The January 23rd letter is plain on its face. Liberty, through its adjuster, expressly and unequivocally accepted liability for Deschamps' back condition as an occupational disease. It did so with full knowledge of Deschamps' prior back injury while working for Champion. It did so unequivocally, without reservation of any rights as to either Deschamps or Champion. Its later June 22nd letter, which attempts to condition its liability by invoking section 39-71-608, MCA, is a nullity. Cf. Haag v. Montana Schools Ins. Authority, 906 P.2d 693 (Mont. 1995).
The issue is not whether Liberty can repudiate its acceptance of Deschamps' occupational disease claim, for plainly it cannot, or whether such acceptance is binding, for plainly it is, but whether its acceptance of liability bars Liberty from seeking indemnification from Champion for the benefits it has paid to Deschamps.
In the context of workers' compensation, indemnification may arise in subsequent injury cases. Where a worker suffers an industrial injury, reaches maximum medical healing, and then suffers a subsequent injury on another insurer's watch, the subsequent insurer is liable for the worker's medical condition even though the prior injury substantially contributed to the condition. EBI/Orion Group v. State Compensation Insurance Fund, 240 Mont. 99, 104, 782 P.2d 1276, 1279; Belton v. Carlson Transport, 202 Mont. 384, 387-391, 658 P.2d 405, 407-409 (1983). Obversely, where an injured worker reaches maximum medical healing after an industrial injury, the insurer liable for that injury is not liable for "subsequent injuries or conditions." Caekaert v. State Compensation Ins. Fund, 268 Mont. 105, 111, 885 P.2d 495, 499 (1994). The same rules apply where a subsequent occupational disease "materially or substantially" contributes to the claimant's condition. Id. at 112, 885 P.2d at 499.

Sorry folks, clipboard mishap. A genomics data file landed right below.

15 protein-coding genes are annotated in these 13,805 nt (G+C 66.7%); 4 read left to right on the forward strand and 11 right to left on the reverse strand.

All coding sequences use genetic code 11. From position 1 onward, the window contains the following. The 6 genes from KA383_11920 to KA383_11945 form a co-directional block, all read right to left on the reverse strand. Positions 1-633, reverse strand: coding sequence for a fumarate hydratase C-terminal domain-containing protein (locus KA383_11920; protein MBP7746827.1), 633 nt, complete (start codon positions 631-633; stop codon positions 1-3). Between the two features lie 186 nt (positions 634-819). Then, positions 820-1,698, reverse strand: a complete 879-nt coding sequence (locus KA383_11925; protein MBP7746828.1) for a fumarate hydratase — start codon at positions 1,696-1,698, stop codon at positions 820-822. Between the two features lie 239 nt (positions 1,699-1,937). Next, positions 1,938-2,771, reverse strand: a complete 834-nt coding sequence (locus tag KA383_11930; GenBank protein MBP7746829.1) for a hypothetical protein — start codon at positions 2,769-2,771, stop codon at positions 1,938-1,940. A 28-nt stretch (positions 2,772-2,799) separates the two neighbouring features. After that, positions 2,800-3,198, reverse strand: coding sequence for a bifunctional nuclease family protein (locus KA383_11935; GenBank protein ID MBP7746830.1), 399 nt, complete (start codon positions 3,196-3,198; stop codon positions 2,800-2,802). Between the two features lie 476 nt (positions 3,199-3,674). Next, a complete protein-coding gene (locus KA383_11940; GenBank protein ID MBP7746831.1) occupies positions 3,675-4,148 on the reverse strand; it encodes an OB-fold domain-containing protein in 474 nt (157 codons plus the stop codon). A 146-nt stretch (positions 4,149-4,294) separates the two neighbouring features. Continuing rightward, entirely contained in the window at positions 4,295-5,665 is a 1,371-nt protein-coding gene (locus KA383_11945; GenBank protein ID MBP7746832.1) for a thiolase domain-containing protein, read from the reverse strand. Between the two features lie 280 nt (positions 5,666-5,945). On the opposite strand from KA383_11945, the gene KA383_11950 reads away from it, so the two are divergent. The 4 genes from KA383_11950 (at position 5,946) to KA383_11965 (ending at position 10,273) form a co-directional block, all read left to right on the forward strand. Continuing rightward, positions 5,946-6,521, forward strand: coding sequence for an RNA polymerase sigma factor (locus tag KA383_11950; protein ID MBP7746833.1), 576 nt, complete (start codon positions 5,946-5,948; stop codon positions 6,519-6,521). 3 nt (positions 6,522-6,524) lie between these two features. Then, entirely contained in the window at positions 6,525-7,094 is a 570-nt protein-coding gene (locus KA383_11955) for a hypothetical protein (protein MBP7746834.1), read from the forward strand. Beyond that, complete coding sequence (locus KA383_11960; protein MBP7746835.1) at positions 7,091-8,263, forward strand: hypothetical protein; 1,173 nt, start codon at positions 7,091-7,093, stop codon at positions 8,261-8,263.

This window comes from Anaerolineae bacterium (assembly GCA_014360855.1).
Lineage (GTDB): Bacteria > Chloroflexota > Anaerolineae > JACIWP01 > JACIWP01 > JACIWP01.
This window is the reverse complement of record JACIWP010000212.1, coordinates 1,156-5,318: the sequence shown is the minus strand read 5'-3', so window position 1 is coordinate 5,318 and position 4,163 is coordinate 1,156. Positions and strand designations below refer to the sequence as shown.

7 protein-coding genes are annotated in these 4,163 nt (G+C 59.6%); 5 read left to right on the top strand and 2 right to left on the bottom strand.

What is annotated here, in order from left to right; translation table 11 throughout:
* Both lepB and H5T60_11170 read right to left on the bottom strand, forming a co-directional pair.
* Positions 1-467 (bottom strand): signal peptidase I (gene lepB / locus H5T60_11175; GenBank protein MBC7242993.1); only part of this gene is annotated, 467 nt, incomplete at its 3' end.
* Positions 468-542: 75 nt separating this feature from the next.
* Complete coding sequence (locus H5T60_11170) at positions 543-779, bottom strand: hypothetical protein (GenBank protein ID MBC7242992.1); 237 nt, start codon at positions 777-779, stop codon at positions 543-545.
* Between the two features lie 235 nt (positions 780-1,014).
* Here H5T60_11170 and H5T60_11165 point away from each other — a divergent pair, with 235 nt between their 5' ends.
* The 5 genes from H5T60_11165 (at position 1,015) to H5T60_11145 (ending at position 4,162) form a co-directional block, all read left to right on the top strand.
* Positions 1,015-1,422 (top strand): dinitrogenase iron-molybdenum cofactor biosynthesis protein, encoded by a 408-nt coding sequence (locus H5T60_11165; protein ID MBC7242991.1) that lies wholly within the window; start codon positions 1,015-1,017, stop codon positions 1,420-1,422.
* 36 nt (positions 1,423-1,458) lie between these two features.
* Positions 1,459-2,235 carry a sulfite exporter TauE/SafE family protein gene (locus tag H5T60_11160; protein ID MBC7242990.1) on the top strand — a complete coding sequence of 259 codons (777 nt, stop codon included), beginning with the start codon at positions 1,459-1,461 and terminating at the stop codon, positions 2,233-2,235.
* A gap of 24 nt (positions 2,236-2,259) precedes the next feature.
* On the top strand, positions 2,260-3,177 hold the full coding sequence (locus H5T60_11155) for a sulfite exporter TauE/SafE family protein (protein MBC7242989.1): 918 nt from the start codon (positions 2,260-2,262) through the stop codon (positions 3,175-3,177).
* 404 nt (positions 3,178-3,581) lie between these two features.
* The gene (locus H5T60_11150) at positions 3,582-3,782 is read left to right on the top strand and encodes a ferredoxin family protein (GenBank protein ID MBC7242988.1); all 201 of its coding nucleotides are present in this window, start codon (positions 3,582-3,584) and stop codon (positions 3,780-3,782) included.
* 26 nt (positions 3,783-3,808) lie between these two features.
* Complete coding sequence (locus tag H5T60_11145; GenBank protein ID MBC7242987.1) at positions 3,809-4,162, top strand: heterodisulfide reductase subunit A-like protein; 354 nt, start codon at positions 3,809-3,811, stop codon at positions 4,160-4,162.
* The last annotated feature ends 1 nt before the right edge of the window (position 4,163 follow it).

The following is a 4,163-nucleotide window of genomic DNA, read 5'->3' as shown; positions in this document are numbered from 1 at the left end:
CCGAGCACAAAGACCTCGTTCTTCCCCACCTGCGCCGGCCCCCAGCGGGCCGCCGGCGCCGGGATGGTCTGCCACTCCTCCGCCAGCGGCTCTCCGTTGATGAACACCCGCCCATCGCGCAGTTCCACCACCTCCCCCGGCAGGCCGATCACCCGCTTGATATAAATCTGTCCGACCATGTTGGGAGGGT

Since disputes may arise as to whether a worker has reached maximum healing or has suffered a subsequent injury, the burden of initially paying benefits as between two insurers falls on the insurer which is at risk at the time of the accident for which a compensable injury is claimed, which is generally the subsequent insurer. Language from Belton v. Carlson Transport, 202 Mont. 384, 409-410, 658 P.2d 405, 409 (1983), suggests that the second insurer has little choice but to pay benefits, at least where the fact of the accident is reasonably clear:
In light of the duty placed on the insurer at risk, the Court in Belton went on to finish the foregoing paragraph by addressing the right to indemnification:
Indemnification is an equitable principle. "The right of 'indemnity' is that where one is compelled to pay money which, in justice, another ought to pay, the former may receive from the latter the sums so paid . . . ." EBI/Orion, 240 Mont. at 104, 782 P.2d at 1279 (1989).
Although not specifically denominated as such, EBI/Orion lays out four elements which must be proved to establish a right to indemnity in a workers' compensation case. First, the insurer must establish that it has in fact made payments to the claimant. Id. at 104, 1782 P.2d at 1279. Second, it must show that when it made the payments it had "potential liability" for such payment. Id. Third, it must prove that the payment was reasonable. Id. Finally, it must show that in fact the other insurer is liable to claimant. Id.
I have searched Supreme Court decisions concerning indemnification and have been unable to find any fifth element which requires an insurer seeking indemnification to expressly invoke section 39-71-608, MCA, or give notice that it is paying benefits under a reservation of rights. If such a requirement is to be added, it is more appropriately inserted by the Supreme Court. I therefore conclude that the January 23, 1995 acceptance without reservation does not bar the present claim for indemnification.
IT IS HEREBY ORDERED that the Motion for Summary Judgment is denied.
Dated in Helena, Montana, this 27th day of March, 1996.
c: Mr. Larry W. Jones
1. The response states that the industrial accident occurred March 2, 1992, while both the petition and the claim state that it occurred March 30, 1992. The discrepancy is not material to the present motion. We use the date stated on the claim.